Sunday, July 22, 2012

The Battle for Aleppo!

By focusing on the Center, Assad has run the risk of losing the Periphery and it’s happening faster than anyone had thought. Now the rebels are moving to take Aleppo City, and they are organized. Soon the Center itself will not be able to hold. Yeats predicts the rest.

Saturday July 21, 2012

Today’s Death toll:  140. The Breakdown: The toll includes 18 defectors, 11 children and 6 women. 35 in Homs, 31 in Damascus City and Suburbs, 22 in Idlib, 18 in Aleppo, 13 in Daraa, 11 in Deir Ezzor, 8 in Hama, 1 in Hassakeh and 1 in Lattakia.

Cities & Towns Under Shelling: Harasta, Arbeen, Moadamiyah, Haran Al-Awameed, Zabadani, Madaya, Eltal, Dmeir, Hameh, Yelda, Rankous, Qarrah (Damascus Suburbs), Sit Zeinab, Al-Qadam, Modan, Al-Hajar Al-Aswad, Yarmouk, Kafar Sousseh, Mazzeh, Qaboun, Barzeh (Damascus City), Daraa City, Khirbet Al-Ghazaleh, Tafas, Bostra Al-Sham, Na’eemah, Mseifrah, Jimreen, Hraak (Daraa), Rastan, Talbisseh, Houla, Tal Kalakh, Al-Qusayr, Al-Hosn, Old Homs (Homs Province), Hreitan, Elbab, Eizaz, Marei, Bayanoun (Aleppo Province), Haffeh, Jabal Al-Akrad (Lattakia), Deir Ezzor City, Mouhassan, Albou Kamal (Deir Ezzor Province), Kafar Zeiteh, Hawash, Shahshabo, Hama City (Hama Province), Jabal Al-Zawiyeh, Maar’at Al-Nouman, Saraqib, Maar Shoureen (Idlib)

Rebel groups in the north are moving in to take Aleppo City, having established their control over the most of the rural and suburban areas. Kurdish groups have established their control over their own areas. After seizing most of the border checkpoints with Turkey and Iraq, rebel groups launched attacks on the international airports of both Damascus and Aleppo. Assad continues to withdraw more forces from Daraa province to help with the battles in Damascus.


Op-Eds & Special Reports

Syria rebels' gains in Damascus surprise even them The uprising enters a crucial phase as the rebels face the challenge of trying to seize the capital despite a shortage of weapons and lack of unity among themselves… Echoing the sentiments of the more cautious activists and observers, Ammar Abdulhamid, a U.S. based-Syrian human rights activist and fellow at the Foundation for Defense of Democracies, wrote in one of his daily roundup emails last week, "Something is definitely looming in Syria, but it's not end game. It's more like the end of Round One."

The Syrian Endgame There are no guarantees. But in almost every scenario, the violence will persist.

A sequel to a nightmare for Iraqi refugees living in Syria For some Iraqi refugees living in Syria, it feels like a sequel to a nightmare. Tens of thousands of Iraqis fled to Syria during the brutal sectarian war that followed the U.S.-led ouster of Saddam Hussein.

As Chaos Grows in Syria, Worries Grow on the Sidelines The fall of the Assad government would remove Shiite Iran’s last and most valued foothold in the Arab world, and its opening to the Mediterranean. It would give Saudi Arabia and other Sunni Arab states their long-sought goal of countering Iranian influence in the region, finally splitting the alliance between Tehran and Damascus that has lasted for decades. And it would further erode Iran’s role as a patron of the Middle East’s revolutionaries, a goal that moderate Arabs and the United States have long sought.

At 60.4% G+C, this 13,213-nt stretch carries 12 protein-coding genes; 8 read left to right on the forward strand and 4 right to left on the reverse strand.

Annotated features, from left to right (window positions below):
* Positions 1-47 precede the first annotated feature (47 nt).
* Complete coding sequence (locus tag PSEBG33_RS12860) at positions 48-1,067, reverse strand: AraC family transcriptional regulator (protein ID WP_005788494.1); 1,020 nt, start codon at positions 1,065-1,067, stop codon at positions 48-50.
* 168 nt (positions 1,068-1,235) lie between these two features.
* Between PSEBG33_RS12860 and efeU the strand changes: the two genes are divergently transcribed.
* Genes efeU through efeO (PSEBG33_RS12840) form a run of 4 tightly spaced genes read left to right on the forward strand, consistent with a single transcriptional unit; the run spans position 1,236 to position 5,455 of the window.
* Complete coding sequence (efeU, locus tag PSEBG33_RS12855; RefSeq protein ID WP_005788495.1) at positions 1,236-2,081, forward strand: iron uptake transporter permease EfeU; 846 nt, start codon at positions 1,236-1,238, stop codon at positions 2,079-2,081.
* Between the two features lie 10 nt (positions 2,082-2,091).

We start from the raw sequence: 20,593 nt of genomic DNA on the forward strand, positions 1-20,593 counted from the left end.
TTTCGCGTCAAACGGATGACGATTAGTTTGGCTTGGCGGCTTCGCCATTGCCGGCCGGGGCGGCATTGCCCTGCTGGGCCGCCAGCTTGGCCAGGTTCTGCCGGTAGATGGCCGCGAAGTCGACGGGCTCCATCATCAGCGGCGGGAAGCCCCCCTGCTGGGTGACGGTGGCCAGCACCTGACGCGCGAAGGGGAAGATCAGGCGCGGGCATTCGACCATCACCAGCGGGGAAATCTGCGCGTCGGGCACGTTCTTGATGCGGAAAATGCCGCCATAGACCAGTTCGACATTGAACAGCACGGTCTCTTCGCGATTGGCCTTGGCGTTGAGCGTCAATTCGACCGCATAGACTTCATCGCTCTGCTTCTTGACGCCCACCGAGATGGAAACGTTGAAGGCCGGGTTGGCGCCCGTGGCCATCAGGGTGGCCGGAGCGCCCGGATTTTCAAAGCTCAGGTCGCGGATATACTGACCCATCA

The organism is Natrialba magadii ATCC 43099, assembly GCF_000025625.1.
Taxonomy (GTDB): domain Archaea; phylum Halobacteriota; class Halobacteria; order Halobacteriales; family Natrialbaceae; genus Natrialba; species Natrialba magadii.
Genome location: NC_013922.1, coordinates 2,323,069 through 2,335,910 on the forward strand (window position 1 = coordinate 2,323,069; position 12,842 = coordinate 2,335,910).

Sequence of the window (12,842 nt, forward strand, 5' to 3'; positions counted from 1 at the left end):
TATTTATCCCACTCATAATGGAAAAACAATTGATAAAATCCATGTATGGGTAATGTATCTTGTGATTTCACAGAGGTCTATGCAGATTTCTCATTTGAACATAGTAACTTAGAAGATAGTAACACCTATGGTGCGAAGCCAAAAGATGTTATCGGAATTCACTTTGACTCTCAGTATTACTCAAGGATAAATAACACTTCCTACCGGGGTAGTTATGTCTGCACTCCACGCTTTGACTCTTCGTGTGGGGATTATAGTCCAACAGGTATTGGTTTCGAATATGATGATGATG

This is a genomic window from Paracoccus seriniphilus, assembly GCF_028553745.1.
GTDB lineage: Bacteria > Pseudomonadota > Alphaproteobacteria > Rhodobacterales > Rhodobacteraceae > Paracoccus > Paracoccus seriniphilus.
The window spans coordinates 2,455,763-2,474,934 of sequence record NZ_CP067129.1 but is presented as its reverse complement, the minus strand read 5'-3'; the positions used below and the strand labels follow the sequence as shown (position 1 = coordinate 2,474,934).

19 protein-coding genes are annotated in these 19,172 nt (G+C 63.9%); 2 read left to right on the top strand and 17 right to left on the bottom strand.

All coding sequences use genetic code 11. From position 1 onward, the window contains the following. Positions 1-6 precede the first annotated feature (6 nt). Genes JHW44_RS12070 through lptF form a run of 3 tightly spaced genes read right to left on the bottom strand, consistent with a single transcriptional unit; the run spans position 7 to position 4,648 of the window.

US must work 'outside UN' to aid Syrian rebels Richard Haass, president of the Council on Foreign Relations think tank and an experienced former US diplomat, said failure to agree a UN resolution does not preclude Western nations from pushing for Assad's exit through other means… "The United States and other like-minded governments should not equate the United Nations with multilateralism, nor should they see the UN as having a monopoly on legitimacy," Haass, who succeeded George Mitchell as the US special envoy for Northern Ireland, wrote in an article on the think tank's website.

Syria endgame: who and what will emerge from the ruins? Bashar al-Assad is finished – that is a given. But 40 years under a corrupt regime that ruled by fear has left a dangerous vacuum

Damascus chaos strikes fear in Assad’s Alawite bastion It remains unclear if the fear that has eclipsed the mood of defiant confidence in Tartous will last or be a passing panic. But more and more cars with Damascus plates are arriving, and Alawites from the shaken capital say the message is clear. “The (bomb attack) was a strike to the core. If they were able to get to the inner circle, what else is there?”

The battle for Syria is a battle for the entire Middle East If Assad falls, the area will lose a brutal dictator and Iran a pivotal ally. It could mark the end of an entire political culture

Robert Fisk: Sectarianism bites into Syria's rebels The deathwish of fighters in Damascus terrifies many who oppose Assad

Digital Globe image purports to show Damascus rubble from battles and smoke rising from a building on the feeder exchange. (AP)

Situation in the Kurdish Regions

After largely sitting on the sidelines of the Syrian revolution, political groups from Syria's Kurdish minority in the northeastern region appear to have moved decisively to claim control of several Kurdish-populated towns.

The Kurdish Coordination Committee, an opposition group, said the towns of Amouda and Qobani are under the control of a group called the Free Kurdish Army. Opposition groups told Syrian officials and security forces to withdraw from the town.

The towns are near the Turkish border. The Free Kurdish Army, formed from the political Democratic Union Party, has historic links to the Kurdistan Workers' Party, or PKK.

The PKK, regarded as a terrorist organization by Turkey and the United States, has been fighting the Turkish government for Kurdish autonomy. There was no immediate comment from Turkey about the development. Turkey has been critical of the al-Assad regime and is hosting Syrian opposition groups and sheltering thousands of Syrian refugees.